Pile of Poo emoji
Pile of Poo (💩), also known informally as the "poomoji", the "poop emoji", or simply the poo emoji, is an emoji resembling a coiled pile of feces, usually adorned with cartoon eyes and a large friendly smile. It can be used to convey disappointment or a gentle no, but it still holds its literal meaning.
A smiling and steaming pile of poo emoji first appeared in the set of 90 emoji for the J-Phone released in 1997. Public exposure to this set was limited by high device costs. J-Phone subsequently became Vodafone Japan, and is now known as SoftBank Mobile.
In 1998 or 1999, Japanese mobile operators NTT DoCoMo, au by KDDI, and SoftBank Mobile each defined their own variants of emoji using proprietary specifications. The first popular emoji set was created by NTT DoCoMo employee Shigetaka Kurita for the company's i-Mode service. Compared to SoftBank, au by KDDI included a pile of poo with a different design, without a smiley face.
In 2007, Google, looking to expand its presence in Japan and Asia as a whole, partnered with au to develop emoji for Gmail, a project codenamed "Mojo". Gmail's design for the pile of poo emoji lacked a face and was circled above by animated flies. When deciding which emoji to include, Takeshi Kishimoto, Google's Japanese product manager, went directly to the manager of Gmail and convinced him that the pile of poo emoji was the "most useful" emoji. This was corroborated by a statistical analysis undertaken by Google to determine which emoji were the most popular among Japanese users. According to Google software engineer Darren Lewis the pile of poo emoji was "way up there" in terms of popularity. Design for the emoji was left to Google Doodle artists Ryan Germick and Susie Sahim, who sought to put a "Google spin" on the existing emojis. They drew inspiration from the existing emoji designs as well as the character Poop-Boy from the Dr. Slump manga by Akira Toriyama. They limited themselves to a size of 15×15 pixels and colors used only in Google's logo.
Google first supported emoji in Gmail in October 2008, and Apple added Pile of Poo to iPhone OS within the first emoji release of Apple Color Emoji on November 21, 2008. Initially, Apple's emoji support was implemented for holders of a SoftBank SIM card; the emoji themselves were represented using SoftBank's Private Use Area scheme and mostly resembled the SoftBank designs.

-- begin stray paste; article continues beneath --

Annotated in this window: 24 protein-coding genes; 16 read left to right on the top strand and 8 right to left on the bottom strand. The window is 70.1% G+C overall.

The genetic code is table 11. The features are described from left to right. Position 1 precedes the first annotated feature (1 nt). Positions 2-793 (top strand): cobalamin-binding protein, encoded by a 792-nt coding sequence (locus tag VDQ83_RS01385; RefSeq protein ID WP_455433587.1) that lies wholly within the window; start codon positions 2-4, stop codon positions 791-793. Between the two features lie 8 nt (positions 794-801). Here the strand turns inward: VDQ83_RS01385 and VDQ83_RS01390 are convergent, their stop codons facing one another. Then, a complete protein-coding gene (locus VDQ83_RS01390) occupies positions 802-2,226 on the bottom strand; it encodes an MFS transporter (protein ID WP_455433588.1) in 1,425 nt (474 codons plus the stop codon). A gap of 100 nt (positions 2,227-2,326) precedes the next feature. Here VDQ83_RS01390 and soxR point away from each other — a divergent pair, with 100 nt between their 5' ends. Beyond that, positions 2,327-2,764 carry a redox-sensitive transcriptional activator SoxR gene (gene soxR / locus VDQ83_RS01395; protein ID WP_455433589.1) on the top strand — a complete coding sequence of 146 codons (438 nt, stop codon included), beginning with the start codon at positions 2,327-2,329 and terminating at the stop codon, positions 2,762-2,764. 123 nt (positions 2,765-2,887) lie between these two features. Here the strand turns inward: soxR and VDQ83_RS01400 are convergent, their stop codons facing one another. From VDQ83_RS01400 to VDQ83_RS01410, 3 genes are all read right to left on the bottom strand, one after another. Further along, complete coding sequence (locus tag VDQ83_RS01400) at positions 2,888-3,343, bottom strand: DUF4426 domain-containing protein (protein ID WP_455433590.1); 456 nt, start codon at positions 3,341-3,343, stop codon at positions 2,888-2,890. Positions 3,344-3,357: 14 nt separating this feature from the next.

In 2017, a "frowning pile of poo" emoji was shortlisted for inclusion in a future Unicode release. After negative feedback on this character from WG2 experts including Michael Everson and Andrew West, the frowning pile of poo emoji was removed from the list of emoji candidates.
The Pile of Poo emoji is encoded as follows:
|Unicode name||PILE OF POO|
|UTF-8||240 159 146 169||F0 9F 92 A9|
|UTF-16||55357 56489||D83D DCA9|
|GB 18030||148 57 218 51||94 39 DA 33|
|Numeric character reference||💩
|Shift JIS (au by KDDI)||246 206||F6 CE|
|Shift JIS (SoftBank 3G)||249 155||F9 9B|
|7-bit JIS (au by KDDI)||118 80||76 50|
|Google name (pre-Unicode)||POOP|
|CLDR text-to-speech name||pile of poo|
|Google substitute string||[ウンチ]|
ABC News' Samantha Selinger-Morris states in her 2016 article that the smiling poop emoji is "one of the most popular emojis in existence" due to its "ineffable charm" and "ability to transcend language barriers and political differences." As such, it has been featured on Mylar birthday balloons and cupcakes. In 2016, a termite mound in Western Australia was transformed into a smiling poop emoji by a couple with supplies from Kmart.
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- Selinger-Morris, Samantha (9 December 2016). "Why are we so passionate about the smiling poop emoji?". ABC News (Australian Broadcasting Corporation). Retrieved 29 March 2017.
- Lieu, Johnny (5 July 2016). "Poop emoji made from a termite mound is the roadside art we need". Mashable. Retrieved 29 March 2017.
- Amidi, Amid (October 10, 2016). "'Emojimovie: Express Yourself' Promises To Make You A Better Person". Cartoon Brew. Retrieved November 20, 2016.
- Giardina, Carolyn (January 18, 2017). "Patrick Stewart to Voice Poop Emoji in 'Emoji Movie'". The Hollywood Reporter. Retrieved January 25, 2017.
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